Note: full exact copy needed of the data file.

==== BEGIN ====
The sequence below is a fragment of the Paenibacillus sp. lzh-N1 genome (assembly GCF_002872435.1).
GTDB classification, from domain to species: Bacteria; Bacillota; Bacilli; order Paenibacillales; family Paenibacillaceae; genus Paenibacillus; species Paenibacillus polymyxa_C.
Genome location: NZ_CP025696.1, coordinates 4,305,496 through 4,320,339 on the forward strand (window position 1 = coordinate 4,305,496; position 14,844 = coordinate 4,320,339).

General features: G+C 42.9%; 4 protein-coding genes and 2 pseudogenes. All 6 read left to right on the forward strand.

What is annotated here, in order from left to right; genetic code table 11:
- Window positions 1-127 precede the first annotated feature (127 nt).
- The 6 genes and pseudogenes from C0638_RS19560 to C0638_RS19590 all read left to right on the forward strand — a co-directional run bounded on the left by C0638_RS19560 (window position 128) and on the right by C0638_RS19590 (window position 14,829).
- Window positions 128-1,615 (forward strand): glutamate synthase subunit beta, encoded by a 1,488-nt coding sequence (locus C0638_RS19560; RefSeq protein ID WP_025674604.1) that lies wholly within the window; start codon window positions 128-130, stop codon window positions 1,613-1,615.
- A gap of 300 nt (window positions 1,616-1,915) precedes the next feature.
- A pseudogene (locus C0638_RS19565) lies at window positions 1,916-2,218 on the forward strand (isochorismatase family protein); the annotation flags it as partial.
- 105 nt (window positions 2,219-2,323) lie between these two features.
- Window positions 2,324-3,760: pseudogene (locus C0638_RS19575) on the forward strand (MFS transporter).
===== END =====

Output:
The sequence below is a fragment of the Paenibacillus sp. lzh-N1 genome (assembly GCF_002872435.1).
GTDB classification, from domain to species: Bacteria; Bacillota; Bacilli; order Paenibacillales; family Paenibacillaceae; genus Paenibacillus; species Paenibacillus polymyxa_C.
Genome location: NZ_CP025696.1, coordinates 4,305,496 through 4,320,339 on the forward strand (window position 1 = coordinate 4,305,496; position 14,844 = coordinate 4,320,339).

General features: G+C 42.9%; 4 protein-coding genes and 2 pseudogenes. All 6 read left to right on the forward strand.

What is annotated here, in order from left to right; genetic code table 11:
- Window positions 1-127 precede the first annotated feature (127 nt).
- The 6 genes and pseudogenes from C0638_RS19560 to C0638_RS19590 all read left to right on the forward strand — a co-directional run bounded on the left by C0638_RS19560 (window position 128) and on the right by C0638_RS19590 (window position 14,829).
- Window positions 128-1,615 (forward strand): glutamate synthase subunit beta, encoded by a 1,488-nt coding sequence (locus C0638_RS19560; RefSeq protein ID WP_025674604.1) that lies wholly within the window; start codon window positions 128-130, stop codon window positions 1,613-1,615.
- A gap of 300 nt (window positions 1,616-1,915) precedes the next feature.
- A pseudogene (locus C0638_RS19565) lies at window positions 1,916-2,218 on the forward strand (isochorismatase family protein); the annotation flags it as partial.
- 105 nt (window positions 2,219-2,323) lie between these two features.
- Window positions 2,324-3,760: pseudogene (locus C0638_RS19575) on the forward strand (MFS transporter).